Wednesday, September 12, 2012

Bavaria and Salzburg

Back in Munich once again I hung out trying to take things easy and finally rest a bit more. Being back in Munich again so soon (I was there most of April) with Ena really felt like coming home too. Munich is a pretty city but is also expensive by German standards which doesn't really appeal to me. I'd been there is fall and spring before but never at the height of summer so finally having warmth and sunshine was good and I ended spending about 3 weeks in Munich.
My friend Jetti, who I'd also seen the last time I was in town, was surprisingly there again on a holiday from Afghanistan (where she works) and we spent the afternoon after I arrived sailing with a friend of hers on the nearby lake Starnberg (Stamberger See). There was a storm threatening the whole time which made for some interesting lighting on the water. The next day Jetti flew back to Kabul so I was very lucky to get to spend some time with her again.

Olympic park, Munich.

Starnberg lake.

With Jetti on the lake.

Ena had just finished her thesis and was in the process of job hunting (which means in summer vacation mode) so we managed to get out of Munich a few times of some field trips. In Germany you can get a day pass (in groups up to 5 people) on the local trains for the whole state for much cheaper than the usual tickets so we took advantage of this a few times. Bavaria is by far the largest state in Germany so there is quite a bit to see and do. So it was perhaps a little ironic that our first destination wasn't even in Germany and we took the train just across the border to Salzburg, Austria.
I'd been to Salzburg once before for a day back in 2000 so I was due another visit. The day was perfect and Salzburg is a beautiful city. It's not too big and I still think has one of the most impressive castles overlooking an old town in Europe. We made a day trip out there and spent the afternoon strolling around town, along the river, up to the castle, etc. It being the height of summer, Salzburg was very busy with tour groups. It has a bit of an overtouristed feel to it with the Sound of Music tours and Mozart souvenirs but it's impossible to not enjoy it anyway.


Salzberg castle is always in the background.

A beautiful city.

View from the castle.

Our next trip out of Munich was to Regensburg. In searching for places to visit I'd looked up the Unesco world heritage list and found a handful of sites within Bavaria and decided to go for them. Regensburg is on the list because it has a well-preserved, old medieval town. The day we went it was actually raining so it wasn't quite as nice as I'm sure it could've been. Regensburg has been settled since the stone age apparently and it's strategic position at the northern bend of the Danube river had the Romans build a fort there. Since then it's been a regional power centre and today you can see a bit of the old Roman walls, the 900-year old bridge across the Danube, a very Gothic cathedral and a few other churches as well. We ran around for a couple hours and had lunch before heading to Nuremberg to meet some of Ena's friends and stay the night.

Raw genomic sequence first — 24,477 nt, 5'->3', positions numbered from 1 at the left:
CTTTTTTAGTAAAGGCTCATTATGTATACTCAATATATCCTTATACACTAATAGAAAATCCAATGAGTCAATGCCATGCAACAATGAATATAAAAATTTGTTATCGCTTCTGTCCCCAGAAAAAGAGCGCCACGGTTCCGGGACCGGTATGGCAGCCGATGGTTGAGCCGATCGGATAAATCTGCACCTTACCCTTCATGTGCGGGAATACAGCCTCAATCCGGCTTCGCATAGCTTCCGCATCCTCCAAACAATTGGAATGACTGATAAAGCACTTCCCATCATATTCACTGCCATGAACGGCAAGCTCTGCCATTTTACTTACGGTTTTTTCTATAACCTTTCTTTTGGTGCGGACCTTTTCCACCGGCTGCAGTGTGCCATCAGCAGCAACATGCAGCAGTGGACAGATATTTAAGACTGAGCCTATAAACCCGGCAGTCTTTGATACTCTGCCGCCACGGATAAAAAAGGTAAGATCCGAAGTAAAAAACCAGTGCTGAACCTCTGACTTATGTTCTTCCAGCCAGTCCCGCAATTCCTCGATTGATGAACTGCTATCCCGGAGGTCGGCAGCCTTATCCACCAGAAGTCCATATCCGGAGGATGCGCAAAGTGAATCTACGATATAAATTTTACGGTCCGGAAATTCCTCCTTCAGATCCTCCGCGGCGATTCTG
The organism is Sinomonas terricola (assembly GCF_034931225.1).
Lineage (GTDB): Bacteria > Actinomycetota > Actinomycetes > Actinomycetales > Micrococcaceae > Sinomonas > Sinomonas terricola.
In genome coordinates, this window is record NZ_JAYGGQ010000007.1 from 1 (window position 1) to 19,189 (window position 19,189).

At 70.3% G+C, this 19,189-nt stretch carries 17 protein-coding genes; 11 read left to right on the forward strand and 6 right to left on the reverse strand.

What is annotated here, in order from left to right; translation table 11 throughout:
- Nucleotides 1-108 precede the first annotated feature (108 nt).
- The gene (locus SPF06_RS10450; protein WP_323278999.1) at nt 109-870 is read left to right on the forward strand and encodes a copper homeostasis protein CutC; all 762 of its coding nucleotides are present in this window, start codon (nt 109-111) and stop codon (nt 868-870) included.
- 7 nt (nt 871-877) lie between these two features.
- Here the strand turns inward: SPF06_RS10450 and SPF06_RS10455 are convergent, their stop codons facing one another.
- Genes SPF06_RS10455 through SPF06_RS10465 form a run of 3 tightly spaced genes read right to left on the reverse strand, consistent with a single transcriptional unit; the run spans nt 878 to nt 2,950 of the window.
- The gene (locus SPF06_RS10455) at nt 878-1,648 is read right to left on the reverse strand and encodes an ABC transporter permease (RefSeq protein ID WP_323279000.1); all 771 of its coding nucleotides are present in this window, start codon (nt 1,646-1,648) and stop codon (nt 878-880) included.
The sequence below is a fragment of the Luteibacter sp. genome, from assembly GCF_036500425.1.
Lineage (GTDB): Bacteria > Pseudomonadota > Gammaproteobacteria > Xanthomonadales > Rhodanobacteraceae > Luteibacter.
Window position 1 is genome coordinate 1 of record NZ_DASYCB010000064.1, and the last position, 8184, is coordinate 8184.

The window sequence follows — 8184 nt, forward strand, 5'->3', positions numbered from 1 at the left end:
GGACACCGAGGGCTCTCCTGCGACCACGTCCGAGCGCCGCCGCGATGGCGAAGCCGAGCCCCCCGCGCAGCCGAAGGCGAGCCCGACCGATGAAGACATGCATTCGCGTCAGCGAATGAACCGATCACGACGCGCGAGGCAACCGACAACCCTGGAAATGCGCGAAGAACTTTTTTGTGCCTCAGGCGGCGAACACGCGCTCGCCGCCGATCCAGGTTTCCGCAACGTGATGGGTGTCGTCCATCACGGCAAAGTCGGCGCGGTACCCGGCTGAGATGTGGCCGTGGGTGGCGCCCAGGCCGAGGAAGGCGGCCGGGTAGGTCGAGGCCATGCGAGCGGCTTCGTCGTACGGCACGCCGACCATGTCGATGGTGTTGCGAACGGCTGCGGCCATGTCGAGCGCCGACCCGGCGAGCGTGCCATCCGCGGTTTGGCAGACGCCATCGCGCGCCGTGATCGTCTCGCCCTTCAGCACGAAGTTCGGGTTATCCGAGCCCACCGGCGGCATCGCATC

Regensburg town hall.

Regensburg Dom.

The Danube.

Inside the church of St. Emmeram.

The next morning we went to Bayreuth to see its nearby Unesco-listed opera house. It was a beautiful sunny day and Bayreuth is a cute little town to hang out for a couple hours in. The main attraction and purpose of our visit was the Margravial Opera House. At the time it was built in the 1740's it had one of the largest stages available. This attracted Richard Wagner, who later decided it wasn't good enough but stuck around anyway to build another opera house nearby. That opera house is the site of the Bayreuth festival honoring Wagner and Wagner is buried in Bayreuth also putting the little town on the map for many, but we had limited time and were purely interested in the Margravial Opera House. It was inscribed on the Unesco list just this year because it is one of the only baroque theatres from this period left in Europe. The interior is made entirely of wood other than the light fixtures. It already looked richly-decorated and well-restored to me but we were later to learn that we were very lucky to visit when we did because later this month it will be closing for a couple of years for more extensive restoration work.


The Margravial Opera House.

Inside the opera house.

Jumping back on the train we spent that afternoon in Bamberg, another Unesco-listed town in northern Bavaria. It's also a well-preserved medieval old town that dates back 1000 years. It was still a beautiful summer day and by far the busiest with tourists but pretty nonetheless. I really like the homes along the river and the town hall, which sits on it's own island on the river connected by old stone bridges. We did it all quickly and it would be a better idea to spend more than half a day to have time to soak up the atmosphere and visit all the sites. We had to leave however and caught the last train back home to Munich.

Bamberg town hall.

The outer wall of the town hall.

Along the river.

Bamberg center.

If you have lots of time, then these are really pretty towns. There are still many others left to see just in Bavaria alone. Anyone that thinks they've seen Europe after a summer backpacking trip they are nuts. I think it's amusing that I've seen more of Germany than most of my German friends now and even Ena thinks I'm more than a little nuts by now being so excited to track down the Germany Unesco list. Still it is the arguably the best way to figure out what to do if you are in a country and don't know what to see.


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